The Endospine is elliptical and sits perfectly in the target area between the two laminae in the center, spinous process medially and the medial facet laterally. This is in contrast to the tubular retractor that is cylindrical and is reported to require excessive resection of the medial facet to allow it to sit properly and be medialized [24]. The system is not attached to the table and can be maneuvered easily in multiple directions to provide greater freedom to the surgeon and more working area of the instruments. The fixed angle between the suction and the instrument port avoids the intermingling of the two instruments. The surgical outcomes are comparable to those with open and other minimally invasive decompression techniques published in the literature [24,25,2730].
Acquired LCS is commonly observed in older populations who have multiple co-morbidities. The surgical goal in this age group remains the same; however, there is greater emphasis on minimizing the surgical morbidity and aiding faster recovery during the postoperative phase. Minimally invasive surgery using endoscopic unilateral approach for bilateral decompression is suited to such populations by realizing these important goals. The intraoperative surgical time and blood loss is minimized; postoperative pain is less, and the patient can be mobilized on the same day.
Like in any other minimally invasive technique, there is a learning curve to this approach that may amount to greater surgical time in the beginning and higher chances of complications. Once the learning curve has been cleared and familiarity with this technique has been achieved, it provides excellent visualization, illumination, and access to the site of the pathology.
The article has presented the technique of interlaminar endoscopic LCS ULBD using the Endospine system. This technique has been described for conditions without a significant deformity (high-grade spondylolisthesis/scoliosis). The procedure has been described in steps that have been supplemented with pictures. The goals and principles have been stressed upon to achieve adequate decompression from side to side as well as cephalad to caudal direction using a safe technique to minimize the chances of dural tear and neurological damage as well as to minimize tissue damage and blood loss. Overall, adequate decompression can be achieved in most cases and is a good alternative to open laminectomy, with the advantage of preventing undue damage to the structural integrity of the spine and preserving the soft tissue attachments. Thus, “minimum invasion maximum relief” can be achieved in cases of LCS using the Endospine system.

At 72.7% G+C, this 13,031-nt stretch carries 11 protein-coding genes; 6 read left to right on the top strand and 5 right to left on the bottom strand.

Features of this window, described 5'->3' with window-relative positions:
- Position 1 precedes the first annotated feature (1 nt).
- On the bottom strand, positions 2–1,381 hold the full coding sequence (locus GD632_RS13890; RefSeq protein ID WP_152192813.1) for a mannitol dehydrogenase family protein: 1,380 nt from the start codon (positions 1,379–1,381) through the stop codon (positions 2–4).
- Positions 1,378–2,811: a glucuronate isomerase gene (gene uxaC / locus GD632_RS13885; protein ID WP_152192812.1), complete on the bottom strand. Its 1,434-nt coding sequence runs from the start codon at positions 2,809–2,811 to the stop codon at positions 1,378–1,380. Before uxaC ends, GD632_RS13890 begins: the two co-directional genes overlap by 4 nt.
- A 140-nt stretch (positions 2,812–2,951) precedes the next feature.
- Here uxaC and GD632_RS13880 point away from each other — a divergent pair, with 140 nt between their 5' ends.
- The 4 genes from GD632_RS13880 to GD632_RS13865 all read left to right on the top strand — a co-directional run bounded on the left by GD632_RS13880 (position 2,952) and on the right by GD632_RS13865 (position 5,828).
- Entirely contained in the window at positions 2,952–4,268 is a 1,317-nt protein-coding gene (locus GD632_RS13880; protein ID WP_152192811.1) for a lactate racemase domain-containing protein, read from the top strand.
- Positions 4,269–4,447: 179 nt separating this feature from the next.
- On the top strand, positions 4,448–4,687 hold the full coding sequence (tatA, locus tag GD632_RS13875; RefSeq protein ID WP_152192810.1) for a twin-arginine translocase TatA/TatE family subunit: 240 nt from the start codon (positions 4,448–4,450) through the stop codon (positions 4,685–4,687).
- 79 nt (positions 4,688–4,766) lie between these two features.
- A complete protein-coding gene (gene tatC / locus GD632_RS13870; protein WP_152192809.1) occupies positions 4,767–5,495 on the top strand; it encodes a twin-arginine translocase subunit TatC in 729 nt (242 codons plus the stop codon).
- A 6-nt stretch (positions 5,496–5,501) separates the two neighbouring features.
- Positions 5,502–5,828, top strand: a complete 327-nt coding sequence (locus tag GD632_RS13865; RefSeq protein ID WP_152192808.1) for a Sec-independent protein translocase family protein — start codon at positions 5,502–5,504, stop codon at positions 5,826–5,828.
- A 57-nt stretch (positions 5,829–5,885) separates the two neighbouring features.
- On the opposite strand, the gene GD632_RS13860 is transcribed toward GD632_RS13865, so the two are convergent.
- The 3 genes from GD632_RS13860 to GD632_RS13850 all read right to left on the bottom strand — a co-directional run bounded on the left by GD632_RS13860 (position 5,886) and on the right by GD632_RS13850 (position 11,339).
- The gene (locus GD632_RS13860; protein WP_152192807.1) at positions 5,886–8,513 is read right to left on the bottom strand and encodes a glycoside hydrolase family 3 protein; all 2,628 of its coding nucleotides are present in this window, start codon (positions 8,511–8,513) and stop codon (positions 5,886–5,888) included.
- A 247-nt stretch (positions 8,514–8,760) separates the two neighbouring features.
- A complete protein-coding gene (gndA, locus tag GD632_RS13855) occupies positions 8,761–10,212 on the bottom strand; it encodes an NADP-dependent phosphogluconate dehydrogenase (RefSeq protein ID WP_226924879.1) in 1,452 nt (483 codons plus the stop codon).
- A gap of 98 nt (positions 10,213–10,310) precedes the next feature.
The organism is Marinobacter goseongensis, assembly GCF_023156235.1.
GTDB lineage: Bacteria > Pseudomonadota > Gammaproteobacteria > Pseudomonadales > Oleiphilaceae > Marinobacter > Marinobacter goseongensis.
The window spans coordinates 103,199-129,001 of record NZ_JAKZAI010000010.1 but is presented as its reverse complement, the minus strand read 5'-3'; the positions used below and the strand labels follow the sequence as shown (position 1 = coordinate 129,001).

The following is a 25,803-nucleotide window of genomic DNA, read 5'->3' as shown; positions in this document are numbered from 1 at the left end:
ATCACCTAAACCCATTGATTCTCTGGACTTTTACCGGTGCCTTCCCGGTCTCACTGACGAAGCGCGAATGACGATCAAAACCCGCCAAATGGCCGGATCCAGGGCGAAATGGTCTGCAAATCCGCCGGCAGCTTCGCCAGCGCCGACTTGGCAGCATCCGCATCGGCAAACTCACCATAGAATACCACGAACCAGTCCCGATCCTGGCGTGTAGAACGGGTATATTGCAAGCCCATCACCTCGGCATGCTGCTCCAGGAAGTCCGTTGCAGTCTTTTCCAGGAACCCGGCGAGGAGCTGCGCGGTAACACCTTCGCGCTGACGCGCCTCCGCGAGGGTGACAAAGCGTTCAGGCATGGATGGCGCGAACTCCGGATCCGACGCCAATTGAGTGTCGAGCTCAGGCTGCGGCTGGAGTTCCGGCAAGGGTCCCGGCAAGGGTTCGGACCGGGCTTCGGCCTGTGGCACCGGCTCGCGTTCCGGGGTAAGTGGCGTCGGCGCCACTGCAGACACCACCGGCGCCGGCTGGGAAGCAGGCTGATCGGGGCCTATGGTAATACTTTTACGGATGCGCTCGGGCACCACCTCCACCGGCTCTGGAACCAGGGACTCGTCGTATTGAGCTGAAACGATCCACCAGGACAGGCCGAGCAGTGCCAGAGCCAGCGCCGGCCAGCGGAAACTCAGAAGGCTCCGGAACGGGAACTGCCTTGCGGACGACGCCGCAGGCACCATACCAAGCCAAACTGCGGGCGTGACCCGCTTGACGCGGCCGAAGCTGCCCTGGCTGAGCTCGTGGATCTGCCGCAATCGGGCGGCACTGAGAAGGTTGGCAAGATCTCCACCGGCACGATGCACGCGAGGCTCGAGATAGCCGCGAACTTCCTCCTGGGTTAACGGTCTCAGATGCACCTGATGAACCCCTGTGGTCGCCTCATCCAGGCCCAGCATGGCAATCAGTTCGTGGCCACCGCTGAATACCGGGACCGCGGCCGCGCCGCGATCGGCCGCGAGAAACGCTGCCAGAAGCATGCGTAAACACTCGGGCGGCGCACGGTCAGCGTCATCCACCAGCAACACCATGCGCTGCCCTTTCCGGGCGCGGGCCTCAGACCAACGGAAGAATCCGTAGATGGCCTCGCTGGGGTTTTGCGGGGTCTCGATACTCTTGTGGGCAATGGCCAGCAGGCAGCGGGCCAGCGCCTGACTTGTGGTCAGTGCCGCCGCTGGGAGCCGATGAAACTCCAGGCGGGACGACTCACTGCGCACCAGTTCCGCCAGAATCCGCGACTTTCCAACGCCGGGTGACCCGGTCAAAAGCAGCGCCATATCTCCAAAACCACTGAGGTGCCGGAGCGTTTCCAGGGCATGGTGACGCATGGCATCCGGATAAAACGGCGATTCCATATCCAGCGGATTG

The limitations of our study include the retrospective nature of the trial and the fact that it was a single-center single surgeon experience. A prospective multi centric trial is required to further validate our findings. However, the advantage of our series is that it is the largest series with 953 cases and a long follow-up duration for LCS operated using the Endospine system.

Conclusions

ULBD using Endospine achieves adequate decompression in most cases and is a good alternative to open laminectomy, with the advantage of preventing undue damage to the structural integrity of the spine and preserving soft tissue attachments. Thus, “minimum invasion maximum relief” can be achieved in cases of LCS using the Endospine system.

Conflicts of interest

Conflict of Interest

No potential conflict of interest relevant to this article was reported.

Notes

Author Contributions

Saransh Gupta: data collection and data analysis; Nandan Marathe: data analysis, editing and proof reading, statistics; Harvinder Singh Chhabra: review of literature; and Jean Destandau: study design and concept.

Fig. 1
Positioning of the patient. Written informed consent for publication of this image was obtained from the patient.
asj-2020-0120f1.jpg
Fig. 2
(A–C) Confirmation of the level to be operated on C arm. Written informed consent for publication of this image was obtained from the patient.
asj-2020-0120f2.jpg
Fig. 3
Longitudinal skin incision is made about 1 cm lateral to the spinous process.
asj-2020-0120f3.jpg
Fig. 4
(A, B) Karl Storz metal retractor with outer sheath of the Endospine with the obturator.
asj-2020-0120f4.jpg
Fig. 5
(A–C) The field is cleaned with pituitary forceps and gauze piece, followed by insertion of the inner tube of the Endospine with the endoscope attached. Laminotomy begins using a burr.
asj-2020-0120f5.jpg
Fig. 6
(A–C) Base of the spinous process is resected with 45° Kerrison rongeur or endoscopic drill to make room for the Endospine system and working space for carrying out decompression on the opposite side of the midline.
asj-2020-0120f6.jpg
Fig. 7
(A–C) Completion of laminotomy on opposite side.
asj-2020-0120f7.jpg
Fig. 8
(A, B) Endpoint of decompression; decompressed thecal sac with ipsilateral and contralateral nerve root.
asj-2020-0120f8.jpg
Fig. 9
Postoperative axial computed tomography scan showing the laminotomy and extent of bone removal.
asj-2020-0120f9.jpg
Table 1
Distribution of lumbar canal stenosis as per the vertebral level
Level No. of patients (%)
L1–L2 3 (0.31)
L2–L3 60 (6.3)
L3–L4 299 (31.37)
L4–L5 527 (55.3)
L5–S1 45 (4.72)
Table 2
Complications
Complication No. of patients (%)
Dural tear 64 (6.72)
Facet resection 30 (3.15)
Nerve root injury 4 (0.42)
Wrong level surgery 3 (0.31)
Deep vein thrombosis 1 (0.1)
Table 3
Post-surgery outcomes
Outcome No. of patients (%)
Excellent 620 (89.85)
Good 11 (1.59)
Fair 0
Poor 59 (8.55)